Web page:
Before training as a psychologist, Chris worked for arts organisations across Australia, developing a rich understanding of the industry and artists. This led to Chris Cheers Psychology: a business specialising in providing mental health support and workshops to clients in the arts, performance and creative industries.

Chris has provided workshops and consultation with Melbourne Fringe Festival, Melbourne International Jazz Festival, the Arts Wellbeing Collective, the National Institute of Dramatic Arts and various independent theatre productions and films. Chris is an endorsed Educational and Developmental Psychologist and also specialises in supporting the LGBTQI+ community. Chris has been a university lecturer in Psychology since 2011 and is a PhD candidate at the Centre for Alcohol and Policy Research at La Trobe University.

Cristina is a Green Room Award-winning performer and creative artist who has appeared on stage in shows like Jersey BoysGuys and DollsMatilda, Strictly Ballroom the Musical and West Side Story. Cristina recently had her first creative team role as resident choreographer on Shrek the Musical for the Gordon Frost Organisation.

After touring Jersey Boys as a new mum in 2018, Cristina started an online group for parents or parents-to-be working in the performing arts industry. Cristina uses the platform to share her and others’ experiences of juggling parenthood with a performing career.

Monica Davidson has a background in performance, filmmaking and journalism. After launching her own production company in 1994, Monica found there was a real lack of information out there about the practicalities of running a creative business. So Monica documented what she herself had learned through experience, hired a couple of guest speakers who she felt knew more than her, and held her first half-day workshop in a grubby inner-city community hall in 1995. It was a smash success. Creative people were hungry for the information, and so a second business was born.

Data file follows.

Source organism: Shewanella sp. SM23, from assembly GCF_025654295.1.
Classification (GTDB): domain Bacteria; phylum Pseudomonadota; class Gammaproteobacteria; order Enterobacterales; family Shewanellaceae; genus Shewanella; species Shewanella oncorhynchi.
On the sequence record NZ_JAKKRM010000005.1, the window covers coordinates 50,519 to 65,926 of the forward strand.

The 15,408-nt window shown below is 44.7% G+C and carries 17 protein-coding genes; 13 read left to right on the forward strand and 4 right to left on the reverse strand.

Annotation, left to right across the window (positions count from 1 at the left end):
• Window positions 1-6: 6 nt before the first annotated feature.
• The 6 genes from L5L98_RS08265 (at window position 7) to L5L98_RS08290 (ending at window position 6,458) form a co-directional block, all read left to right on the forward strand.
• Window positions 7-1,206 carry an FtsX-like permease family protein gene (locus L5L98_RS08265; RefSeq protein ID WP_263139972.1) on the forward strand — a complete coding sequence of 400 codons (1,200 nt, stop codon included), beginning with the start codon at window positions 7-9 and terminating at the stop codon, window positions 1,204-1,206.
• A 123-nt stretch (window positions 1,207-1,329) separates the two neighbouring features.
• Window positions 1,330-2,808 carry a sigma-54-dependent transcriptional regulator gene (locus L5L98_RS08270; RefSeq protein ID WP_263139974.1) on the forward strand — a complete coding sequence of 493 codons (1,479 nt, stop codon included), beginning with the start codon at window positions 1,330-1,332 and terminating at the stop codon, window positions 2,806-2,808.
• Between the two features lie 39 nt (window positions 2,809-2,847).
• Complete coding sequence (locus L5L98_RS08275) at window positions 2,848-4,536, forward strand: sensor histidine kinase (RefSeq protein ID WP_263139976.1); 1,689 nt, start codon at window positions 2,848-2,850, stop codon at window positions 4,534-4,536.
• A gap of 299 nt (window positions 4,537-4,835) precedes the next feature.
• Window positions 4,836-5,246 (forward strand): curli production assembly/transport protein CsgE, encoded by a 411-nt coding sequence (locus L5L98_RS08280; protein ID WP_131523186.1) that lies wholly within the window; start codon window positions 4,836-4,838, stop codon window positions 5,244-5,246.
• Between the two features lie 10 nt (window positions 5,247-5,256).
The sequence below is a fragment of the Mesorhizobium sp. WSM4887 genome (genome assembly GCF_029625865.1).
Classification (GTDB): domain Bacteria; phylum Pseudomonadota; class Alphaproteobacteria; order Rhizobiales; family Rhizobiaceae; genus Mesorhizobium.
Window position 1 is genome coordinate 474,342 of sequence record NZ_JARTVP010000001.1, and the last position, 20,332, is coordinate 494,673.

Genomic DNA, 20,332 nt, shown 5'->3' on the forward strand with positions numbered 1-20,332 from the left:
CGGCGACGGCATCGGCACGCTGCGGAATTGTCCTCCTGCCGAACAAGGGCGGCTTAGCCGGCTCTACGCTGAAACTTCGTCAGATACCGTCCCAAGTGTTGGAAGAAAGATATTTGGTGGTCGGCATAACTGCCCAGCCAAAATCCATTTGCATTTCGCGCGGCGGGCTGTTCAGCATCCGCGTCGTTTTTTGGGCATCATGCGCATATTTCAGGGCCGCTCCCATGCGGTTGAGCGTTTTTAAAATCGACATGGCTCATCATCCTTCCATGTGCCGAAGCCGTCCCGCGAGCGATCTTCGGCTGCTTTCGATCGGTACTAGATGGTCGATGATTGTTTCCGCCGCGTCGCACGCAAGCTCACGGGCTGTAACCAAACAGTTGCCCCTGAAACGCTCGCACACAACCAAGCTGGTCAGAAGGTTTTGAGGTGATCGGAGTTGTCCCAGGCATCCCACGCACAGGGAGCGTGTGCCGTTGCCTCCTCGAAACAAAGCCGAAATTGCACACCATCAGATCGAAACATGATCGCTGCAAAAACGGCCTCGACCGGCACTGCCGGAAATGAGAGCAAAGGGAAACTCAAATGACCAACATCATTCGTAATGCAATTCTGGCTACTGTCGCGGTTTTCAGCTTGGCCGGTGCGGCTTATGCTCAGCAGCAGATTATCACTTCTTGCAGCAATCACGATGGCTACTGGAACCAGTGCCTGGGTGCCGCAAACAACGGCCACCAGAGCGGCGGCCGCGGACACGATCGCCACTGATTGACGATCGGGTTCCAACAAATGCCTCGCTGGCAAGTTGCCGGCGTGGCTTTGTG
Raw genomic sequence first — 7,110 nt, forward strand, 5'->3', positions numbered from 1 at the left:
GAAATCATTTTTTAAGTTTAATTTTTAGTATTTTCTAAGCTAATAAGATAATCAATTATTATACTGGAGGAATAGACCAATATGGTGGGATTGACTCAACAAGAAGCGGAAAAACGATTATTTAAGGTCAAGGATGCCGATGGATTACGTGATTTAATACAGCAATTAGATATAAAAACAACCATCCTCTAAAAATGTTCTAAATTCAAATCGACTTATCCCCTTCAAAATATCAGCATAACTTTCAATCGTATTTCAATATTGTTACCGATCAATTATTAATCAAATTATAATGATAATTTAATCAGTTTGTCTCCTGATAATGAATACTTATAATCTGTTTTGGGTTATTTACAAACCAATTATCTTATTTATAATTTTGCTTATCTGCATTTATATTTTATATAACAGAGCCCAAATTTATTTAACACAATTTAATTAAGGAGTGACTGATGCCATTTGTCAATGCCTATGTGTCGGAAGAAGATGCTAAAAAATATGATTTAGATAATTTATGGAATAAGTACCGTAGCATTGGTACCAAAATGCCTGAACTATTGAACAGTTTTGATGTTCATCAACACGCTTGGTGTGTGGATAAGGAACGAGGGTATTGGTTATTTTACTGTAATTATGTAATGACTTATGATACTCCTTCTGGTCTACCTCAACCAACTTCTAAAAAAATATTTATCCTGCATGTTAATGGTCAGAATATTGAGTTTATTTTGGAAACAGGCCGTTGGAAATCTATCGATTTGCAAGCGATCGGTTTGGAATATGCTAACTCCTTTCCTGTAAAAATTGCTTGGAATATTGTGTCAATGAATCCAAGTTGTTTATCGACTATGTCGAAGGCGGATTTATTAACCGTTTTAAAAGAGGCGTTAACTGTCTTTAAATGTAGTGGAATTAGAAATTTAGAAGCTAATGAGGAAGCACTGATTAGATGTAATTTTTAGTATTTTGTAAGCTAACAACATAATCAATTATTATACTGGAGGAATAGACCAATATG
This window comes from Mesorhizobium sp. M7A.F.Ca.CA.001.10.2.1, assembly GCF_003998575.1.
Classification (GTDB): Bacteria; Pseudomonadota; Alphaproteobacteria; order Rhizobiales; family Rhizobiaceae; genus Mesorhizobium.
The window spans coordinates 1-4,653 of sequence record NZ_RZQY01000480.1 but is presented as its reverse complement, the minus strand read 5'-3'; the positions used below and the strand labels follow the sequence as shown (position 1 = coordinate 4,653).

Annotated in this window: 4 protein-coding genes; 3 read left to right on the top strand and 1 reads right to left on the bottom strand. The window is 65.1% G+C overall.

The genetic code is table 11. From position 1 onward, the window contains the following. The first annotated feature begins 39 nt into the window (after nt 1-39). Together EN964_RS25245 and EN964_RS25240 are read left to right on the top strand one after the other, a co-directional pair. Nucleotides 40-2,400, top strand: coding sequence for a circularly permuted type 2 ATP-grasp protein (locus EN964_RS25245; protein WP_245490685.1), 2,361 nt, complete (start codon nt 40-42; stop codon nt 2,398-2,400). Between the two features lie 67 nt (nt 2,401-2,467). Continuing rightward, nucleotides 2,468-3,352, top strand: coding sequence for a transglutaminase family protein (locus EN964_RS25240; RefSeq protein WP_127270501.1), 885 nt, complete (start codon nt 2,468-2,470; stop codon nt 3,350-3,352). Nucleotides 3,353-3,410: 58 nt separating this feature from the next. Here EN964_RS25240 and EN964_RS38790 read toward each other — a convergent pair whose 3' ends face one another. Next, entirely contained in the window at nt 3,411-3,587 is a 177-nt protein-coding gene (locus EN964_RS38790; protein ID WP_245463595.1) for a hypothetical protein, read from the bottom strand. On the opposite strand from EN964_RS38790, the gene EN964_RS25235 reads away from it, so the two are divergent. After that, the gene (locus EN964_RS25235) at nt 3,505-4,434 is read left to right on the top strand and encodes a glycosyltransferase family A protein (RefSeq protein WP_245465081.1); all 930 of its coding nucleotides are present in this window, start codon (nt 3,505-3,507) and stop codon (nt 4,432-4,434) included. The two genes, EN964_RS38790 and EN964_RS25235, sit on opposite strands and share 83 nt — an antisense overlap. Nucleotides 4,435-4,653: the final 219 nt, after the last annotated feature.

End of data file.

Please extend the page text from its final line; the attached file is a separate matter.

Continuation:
As director of Creative Plus Business, Monica helps other creatives develop and improve their business skills. She works with individual practitioners and larger arts organisations as a business advisor, strategic consultant and workshop facilitator. Monica focuses on goal setting, business and strategic planning, financial literacy, capacity building and marketing, helping hundreds of arts practitioners to become both creatively and economically self-sufficient.

With an extraordinary singing voice and stage presence, Rachel was in much demand as a jazz singer, touring as lead vocalist in the Queensland Youth Big Band, working in studios for EMI and BMG, singing in TV commercials, music videos and fronting 9-piece Sydney show band Cool Weazel.

She studied with renowned voice coach Don Greydon who helped her expand her already formidable range, and develop more power and control over her voice. Based in New Zealand for several years, Rachel devised and starred in a highly successful children’s theatre production Gypsy Gina. During her time in there, Rachel fronted sell-out jazz shows at the Wellington International Arts Festival, opened for Ray Charles during his tour and performed to 30,000 people at the Millennium Celebrations in Wellington.

In 2011 Rachel was cast in New Theatricals production of Rock of Ages, where she received a five-star review in the Melbourne Age for her performance of “Justice Charlier”. Rachel continues to perform in stage musicals, most recently in Harvest Rain’s production of Hairspray as “Motormouth Maybelle”.

Gabriel Edwards is an Associate Partner at Fisher Leadership and former Managing Director of Engaging People, a successful People Strategy Consultancy established in 2005. She is also a trained Counsellor and the founder of Breathing Space a unique counselling and facilitation service for business leaders and performing artists, established in January 2017.

Gabriel has worked with individuals, teams and whole organisations to engage employees, develop healthy and productive teams, create new brands, improve wellbeing and transform cultures. Gabriel identifies a consistent theme to her methodology and that it is to approach all challenges, interventions and strategies from the inside out. She has worked with World Vision Australia, RMIT, Rio Tinto, Flight Centre, World Directories (Europe), Seek, REA Group, VicRoads, VicSuper, QLD Main Roads, Port of Brisbane Authority, Southern Health, Circus Oz and a growing number of CEOs and Performing Artists as individual counselling clients.

Gabriel is an experienced Board Director, a member of Women on Boards and a member of the Psychotherapy and Counselling Federation of Australia.